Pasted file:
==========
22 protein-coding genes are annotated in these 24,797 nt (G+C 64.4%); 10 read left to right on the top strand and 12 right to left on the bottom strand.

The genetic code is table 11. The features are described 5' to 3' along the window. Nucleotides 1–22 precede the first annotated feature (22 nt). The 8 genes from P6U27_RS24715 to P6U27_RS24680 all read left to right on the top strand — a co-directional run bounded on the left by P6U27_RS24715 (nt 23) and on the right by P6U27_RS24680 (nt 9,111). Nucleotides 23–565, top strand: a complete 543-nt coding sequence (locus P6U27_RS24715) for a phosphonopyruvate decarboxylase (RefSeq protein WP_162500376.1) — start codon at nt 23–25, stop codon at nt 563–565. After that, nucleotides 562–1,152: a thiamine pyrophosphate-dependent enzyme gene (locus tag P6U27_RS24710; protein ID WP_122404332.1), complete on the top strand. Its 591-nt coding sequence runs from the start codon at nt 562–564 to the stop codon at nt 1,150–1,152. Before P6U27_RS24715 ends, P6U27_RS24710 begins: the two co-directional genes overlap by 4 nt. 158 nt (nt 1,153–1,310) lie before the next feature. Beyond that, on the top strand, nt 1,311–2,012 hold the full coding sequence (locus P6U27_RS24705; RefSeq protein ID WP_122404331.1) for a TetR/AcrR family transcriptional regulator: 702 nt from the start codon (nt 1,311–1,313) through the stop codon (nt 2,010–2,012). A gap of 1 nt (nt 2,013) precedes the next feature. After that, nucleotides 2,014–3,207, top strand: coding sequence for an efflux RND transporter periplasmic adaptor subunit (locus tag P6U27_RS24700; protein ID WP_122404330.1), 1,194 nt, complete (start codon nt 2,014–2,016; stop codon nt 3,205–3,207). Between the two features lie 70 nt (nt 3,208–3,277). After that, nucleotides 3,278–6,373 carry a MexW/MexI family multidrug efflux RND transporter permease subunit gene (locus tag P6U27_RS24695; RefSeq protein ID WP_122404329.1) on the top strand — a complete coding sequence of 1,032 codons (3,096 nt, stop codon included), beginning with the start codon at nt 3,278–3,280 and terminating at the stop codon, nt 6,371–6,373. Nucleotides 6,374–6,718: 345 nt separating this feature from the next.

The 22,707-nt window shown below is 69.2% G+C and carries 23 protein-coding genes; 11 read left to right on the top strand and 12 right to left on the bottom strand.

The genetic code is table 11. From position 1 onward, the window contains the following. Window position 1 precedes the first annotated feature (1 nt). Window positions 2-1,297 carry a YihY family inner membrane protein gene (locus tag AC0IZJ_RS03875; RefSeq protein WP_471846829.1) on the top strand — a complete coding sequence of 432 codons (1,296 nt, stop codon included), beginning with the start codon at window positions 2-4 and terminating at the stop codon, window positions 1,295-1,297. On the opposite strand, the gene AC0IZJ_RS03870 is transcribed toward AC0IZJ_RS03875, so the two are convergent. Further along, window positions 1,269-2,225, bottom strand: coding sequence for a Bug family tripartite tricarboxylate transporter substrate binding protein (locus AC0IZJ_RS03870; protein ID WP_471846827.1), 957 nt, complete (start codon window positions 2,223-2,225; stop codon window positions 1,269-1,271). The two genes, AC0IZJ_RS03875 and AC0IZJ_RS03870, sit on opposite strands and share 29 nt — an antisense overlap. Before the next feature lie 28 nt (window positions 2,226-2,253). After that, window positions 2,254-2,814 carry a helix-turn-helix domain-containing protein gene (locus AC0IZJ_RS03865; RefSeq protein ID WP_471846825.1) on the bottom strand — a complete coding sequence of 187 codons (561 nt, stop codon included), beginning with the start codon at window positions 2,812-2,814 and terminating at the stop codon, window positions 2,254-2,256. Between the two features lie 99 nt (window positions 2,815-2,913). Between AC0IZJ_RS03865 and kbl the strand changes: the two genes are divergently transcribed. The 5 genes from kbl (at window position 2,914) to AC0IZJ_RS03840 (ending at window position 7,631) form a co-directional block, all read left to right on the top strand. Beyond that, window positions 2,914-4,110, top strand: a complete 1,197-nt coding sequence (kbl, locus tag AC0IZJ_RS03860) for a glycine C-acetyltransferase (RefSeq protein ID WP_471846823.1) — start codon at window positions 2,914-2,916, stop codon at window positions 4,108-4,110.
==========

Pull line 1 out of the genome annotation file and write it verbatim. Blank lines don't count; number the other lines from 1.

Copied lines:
22 protein-coding genes are annotated in these 24,797 nt (G+C 64.4%); 10 read left to right on the top strand and 12 right to left on the bottom strand.